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CLEOPATRA:

Queen of Egypt 52-30 B.C.; daughter of Ptolemy Auletes. Through her association with the rulers of Rome, Cleopatra was of importance not so much to the Jews of her own country as to those of Judea. When Herod fled in great distress before Antigonus, he turned toward Egypt; but it was only after suffering many indignities at Pelusium that he was enabled to embark for Alexandria, where he saw Cleopatra. However, although she invited him to remain, he hastened on to Rome (40 B.C.) (Josephus, "Ant." xiv. 13, § 2; "B. J." i. 14, § 2).

After Herod became king by the help of the Romans, Cleopatra tried in every way to injure him. Alexandra, Herod's mother-in-law, complained to Cleopatra that the office of high priest was denied to her son Aristobulus, and she sent the pictures of her beautiful children, Mariamne and Aristobulus, to Antony, at that time held captive by Cleopatra's charms. Antony desired the handsome youth as a companion, and to prevent this Herod was forced to appoint Aristobulus as high priest (35 B.C.). Alexandra's ambition went so far as to desire the throne for her son. Hidden in coffins, mother and son intended to have themselves transported to Egypt to Cleopatra, but the plan was discovered, and Herod had Aristobulus secretly murdered ("Ant." xv. 2, §§ 5-7; 3, §§ 1-3). Alexandra notified Cleopatra of the deed (ib. 3, § 5); but Herod, protected by Antony, went unpunished.

Cleopatra's ambitious spirit seriously injured Herod. She not only induced Antony to give to her in fief the entire coast-line, except Tyre and Sidon, but appropriated Jericho, a region of Judea rich in palms and the far-famed balsam. She traveled to Judea by way of Apamæa and Damascus; and Herod was forced not only to appease her animosity with presents, but also to rent Jericho from her for a yearly sum of two hundred talents, and to send her at his own expense as far as Pelusium (ib. xv. 4, §§ 1-2; "B. J." i. 18, § 5). Through her machinations he was drawn into a war with the Nabatæan king Malich; and when he was victorious, Cleopatra sent her general Athenion to help the Nabatæans; whereupon the Jews were defeated and retired across the Jordan (31 B.C.). Herod had great difficulty in surmounting the consequences of this defeat ("Ant." xv. 5, §§ 3-4; "B. J." i. 19, § 5-6).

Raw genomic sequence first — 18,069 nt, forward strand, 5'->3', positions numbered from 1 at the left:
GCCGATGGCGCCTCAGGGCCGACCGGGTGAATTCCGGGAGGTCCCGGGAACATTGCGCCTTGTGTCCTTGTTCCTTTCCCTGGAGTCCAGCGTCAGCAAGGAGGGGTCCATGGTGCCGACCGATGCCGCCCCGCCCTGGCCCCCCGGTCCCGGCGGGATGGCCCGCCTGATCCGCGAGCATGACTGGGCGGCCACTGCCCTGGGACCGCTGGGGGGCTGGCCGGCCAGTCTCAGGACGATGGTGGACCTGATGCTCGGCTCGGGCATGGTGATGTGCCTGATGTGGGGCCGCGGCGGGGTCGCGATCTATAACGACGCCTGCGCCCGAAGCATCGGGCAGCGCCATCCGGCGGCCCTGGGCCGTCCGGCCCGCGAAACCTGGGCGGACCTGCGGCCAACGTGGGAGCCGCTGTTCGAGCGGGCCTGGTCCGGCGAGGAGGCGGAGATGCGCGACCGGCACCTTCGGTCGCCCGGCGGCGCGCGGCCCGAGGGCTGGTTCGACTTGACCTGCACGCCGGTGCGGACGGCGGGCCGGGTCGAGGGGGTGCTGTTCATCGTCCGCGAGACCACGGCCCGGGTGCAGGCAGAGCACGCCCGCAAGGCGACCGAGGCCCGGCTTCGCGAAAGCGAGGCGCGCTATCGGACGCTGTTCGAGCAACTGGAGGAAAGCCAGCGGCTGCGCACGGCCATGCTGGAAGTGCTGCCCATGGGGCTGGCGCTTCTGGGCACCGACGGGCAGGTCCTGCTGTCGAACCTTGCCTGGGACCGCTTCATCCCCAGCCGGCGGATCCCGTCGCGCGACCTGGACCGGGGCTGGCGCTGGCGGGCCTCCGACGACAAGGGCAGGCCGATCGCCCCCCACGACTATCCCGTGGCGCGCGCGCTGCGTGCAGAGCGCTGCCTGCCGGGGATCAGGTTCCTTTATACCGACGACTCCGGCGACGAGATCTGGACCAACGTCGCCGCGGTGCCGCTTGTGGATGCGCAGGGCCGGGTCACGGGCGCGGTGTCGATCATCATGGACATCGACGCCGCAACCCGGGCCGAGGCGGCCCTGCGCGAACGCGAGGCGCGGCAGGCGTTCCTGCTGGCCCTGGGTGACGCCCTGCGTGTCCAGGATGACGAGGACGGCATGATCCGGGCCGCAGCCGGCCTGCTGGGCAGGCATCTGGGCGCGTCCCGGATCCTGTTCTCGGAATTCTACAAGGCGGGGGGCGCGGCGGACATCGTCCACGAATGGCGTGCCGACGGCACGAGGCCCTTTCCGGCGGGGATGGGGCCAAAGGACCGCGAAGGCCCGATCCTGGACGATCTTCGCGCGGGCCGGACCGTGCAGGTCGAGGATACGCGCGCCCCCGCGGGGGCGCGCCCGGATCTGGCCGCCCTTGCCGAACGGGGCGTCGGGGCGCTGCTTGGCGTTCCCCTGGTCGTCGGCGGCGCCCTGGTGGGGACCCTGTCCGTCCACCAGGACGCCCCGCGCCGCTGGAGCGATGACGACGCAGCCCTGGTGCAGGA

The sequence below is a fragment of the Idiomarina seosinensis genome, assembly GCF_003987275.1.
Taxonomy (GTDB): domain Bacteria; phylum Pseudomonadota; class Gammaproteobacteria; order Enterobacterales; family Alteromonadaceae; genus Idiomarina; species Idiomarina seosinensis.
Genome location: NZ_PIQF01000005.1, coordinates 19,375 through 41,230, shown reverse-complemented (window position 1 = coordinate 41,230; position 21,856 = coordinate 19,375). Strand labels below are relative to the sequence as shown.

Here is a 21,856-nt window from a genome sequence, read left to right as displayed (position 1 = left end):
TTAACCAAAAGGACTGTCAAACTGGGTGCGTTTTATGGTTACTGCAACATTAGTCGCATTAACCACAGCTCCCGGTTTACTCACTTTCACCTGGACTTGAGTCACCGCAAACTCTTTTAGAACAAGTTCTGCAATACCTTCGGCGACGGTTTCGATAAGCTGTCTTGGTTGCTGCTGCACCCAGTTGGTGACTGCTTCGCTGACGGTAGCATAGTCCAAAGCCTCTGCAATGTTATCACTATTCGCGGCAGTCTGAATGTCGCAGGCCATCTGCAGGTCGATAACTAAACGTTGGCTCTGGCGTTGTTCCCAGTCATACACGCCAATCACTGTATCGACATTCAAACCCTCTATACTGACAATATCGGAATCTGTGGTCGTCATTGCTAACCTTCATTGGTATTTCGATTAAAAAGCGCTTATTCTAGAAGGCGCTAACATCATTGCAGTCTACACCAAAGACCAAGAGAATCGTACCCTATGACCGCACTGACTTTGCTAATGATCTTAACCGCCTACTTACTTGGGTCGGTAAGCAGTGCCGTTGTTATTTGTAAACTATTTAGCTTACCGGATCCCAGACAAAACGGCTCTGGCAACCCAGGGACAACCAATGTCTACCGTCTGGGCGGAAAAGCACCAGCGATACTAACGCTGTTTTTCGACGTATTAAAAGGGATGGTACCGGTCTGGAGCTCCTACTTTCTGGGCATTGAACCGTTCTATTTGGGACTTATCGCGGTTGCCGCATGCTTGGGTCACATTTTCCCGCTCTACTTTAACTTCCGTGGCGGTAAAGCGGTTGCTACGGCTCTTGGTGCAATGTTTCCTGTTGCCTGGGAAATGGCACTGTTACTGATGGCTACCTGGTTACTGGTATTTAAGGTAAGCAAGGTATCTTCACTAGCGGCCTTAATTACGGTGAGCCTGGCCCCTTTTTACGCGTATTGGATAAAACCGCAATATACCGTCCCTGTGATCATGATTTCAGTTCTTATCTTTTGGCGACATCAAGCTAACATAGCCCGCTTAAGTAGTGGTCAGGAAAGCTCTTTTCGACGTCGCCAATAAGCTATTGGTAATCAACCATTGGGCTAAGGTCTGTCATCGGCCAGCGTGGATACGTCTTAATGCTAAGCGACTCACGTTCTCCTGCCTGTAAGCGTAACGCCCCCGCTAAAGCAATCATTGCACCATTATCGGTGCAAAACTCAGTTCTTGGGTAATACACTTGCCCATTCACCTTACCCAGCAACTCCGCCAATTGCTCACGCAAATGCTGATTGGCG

The anti-Jewish Apion not incorrectly looked upon Cleopatra as a ruler hostile to the Jews; for she seems indeed to have been inimical to them. Still Josephus says ("Contra Ap." ii., § 5) that Apion should rather have denounced the vices of this devilish woman, and thinks it redounds to the honor of the Jews that they received no wheat from her during a famine in Alexandria. Cleopatra's hatred went so far that when her capital, Alexandria, had been taken by Cæsar Augustus and she had lost everything, she conceived the idea that all could yet be saved if she should murder the Jews of her city with her own hands (ib.). Her death immediately afterward saved the Jews from this fate (30 B.C.).

Rabbinical literature also reports one of her cruel deeds. The bodies of some of her female slaves, who had been condemned to death, were torn open and the contents examined (Tosef., Niddah, iv. 17; Talmud, Niddah, 30b). A question that she is said to have addressed to R. Meïr (Sanh. 90b) can scarcely be historical, owing to the anachronism involved in making them contemporaries, and it is probable that the reading ("Queen Cleopatra") in this passage is a corruption of ("patriarch of the Samaritans"; see Bacher, in "Rev. Et. Juives," v. 185, vi. 159; idem, "Ag. Tan." ii. 68).

G.S. Kr.
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